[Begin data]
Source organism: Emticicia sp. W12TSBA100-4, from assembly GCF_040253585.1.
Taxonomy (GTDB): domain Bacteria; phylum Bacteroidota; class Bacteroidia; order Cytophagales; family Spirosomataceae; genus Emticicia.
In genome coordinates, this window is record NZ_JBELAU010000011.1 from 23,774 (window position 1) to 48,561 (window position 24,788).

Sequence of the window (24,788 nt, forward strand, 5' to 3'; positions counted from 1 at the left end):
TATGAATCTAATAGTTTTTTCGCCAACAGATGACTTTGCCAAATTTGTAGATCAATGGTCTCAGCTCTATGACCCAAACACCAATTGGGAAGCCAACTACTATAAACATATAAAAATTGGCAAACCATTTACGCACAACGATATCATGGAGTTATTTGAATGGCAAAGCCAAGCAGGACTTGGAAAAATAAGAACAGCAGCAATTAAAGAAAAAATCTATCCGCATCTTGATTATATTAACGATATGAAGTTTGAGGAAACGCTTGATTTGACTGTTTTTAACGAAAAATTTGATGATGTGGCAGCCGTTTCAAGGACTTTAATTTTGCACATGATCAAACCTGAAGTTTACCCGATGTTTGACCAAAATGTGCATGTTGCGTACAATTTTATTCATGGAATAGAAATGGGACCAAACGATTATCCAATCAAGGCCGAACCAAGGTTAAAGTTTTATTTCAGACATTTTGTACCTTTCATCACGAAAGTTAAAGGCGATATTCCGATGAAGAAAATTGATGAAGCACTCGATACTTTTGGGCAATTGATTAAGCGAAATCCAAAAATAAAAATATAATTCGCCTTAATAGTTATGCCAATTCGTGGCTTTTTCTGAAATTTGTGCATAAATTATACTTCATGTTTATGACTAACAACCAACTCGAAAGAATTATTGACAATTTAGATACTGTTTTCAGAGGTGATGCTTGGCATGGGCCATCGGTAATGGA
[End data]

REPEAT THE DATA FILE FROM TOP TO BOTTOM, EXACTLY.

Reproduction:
Source organism: Emticicia sp. W12TSBA100-4, from assembly GCF_040253585.1.
Taxonomy (GTDB): domain Bacteria; phylum Bacteroidota; class Bacteroidia; order Cytophagales; family Spirosomataceae; genus Emticicia.
In genome coordinates, this window is record NZ_JBELAU010000011.1 from 23,774 (window position 1) to 48,561 (window position 24,788).

Sequence of the window (24,788 nt, forward strand, 5' to 3'; positions counted from 1 at the left end):
TATGAATCTAATAGTTTTTTCGCCAACAGATGACTTTGCCAAATTTGTAGATCAATGGTCTCAGCTCTATGACCCAAACACCAATTGGGAAGCCAACTACTATAAACATATAAAAATTGGCAAACCATTTACGCACAACGATATCATGGAGTTATTTGAATGGCAAAGCCAAGCAGGACTTGGAAAAATAAGAACAGCAGCAATTAAAGAAAAAATCTATCCGCATCTTGATTATATTAACGATATGAAGTTTGAGGAAACGCTTGATTTGACTGTTTTTAACGAAAAATTTGATGATGTGGCAGCCGTTTCAAGGACTTTAATTTTGCACATGATCAAACCTGAAGTTTACCCGATGTTTGACCAAAATGTGCATGTTGCGTACAATTTTATTCATGGAATAGAAATGGGACCAAACGATTATCCAATCAAGGCCGAACCAAGGTTAAAGTTTTATTTCAGACATTTTGTACCTTTCATCACGAAAGTTAAAGGCGATATTCCGATGAAGAAAATTGATGAAGCACTCGATACTTTTGGGCAATTGATTAAGCGAAATCCAAAAATAAAAATATAATTCGCCTTAATAGTTATGCCAATTCGTGGCTTTTTCTGAAATTTGTGCATAAATTATACTTCATGTTTATGACTAACAACCAACTCGAAAGAATTATTGACAATTTAGATACTGTTTTCAGAGGTGATGCTTGGCATGGGCCATCGGTAATGGA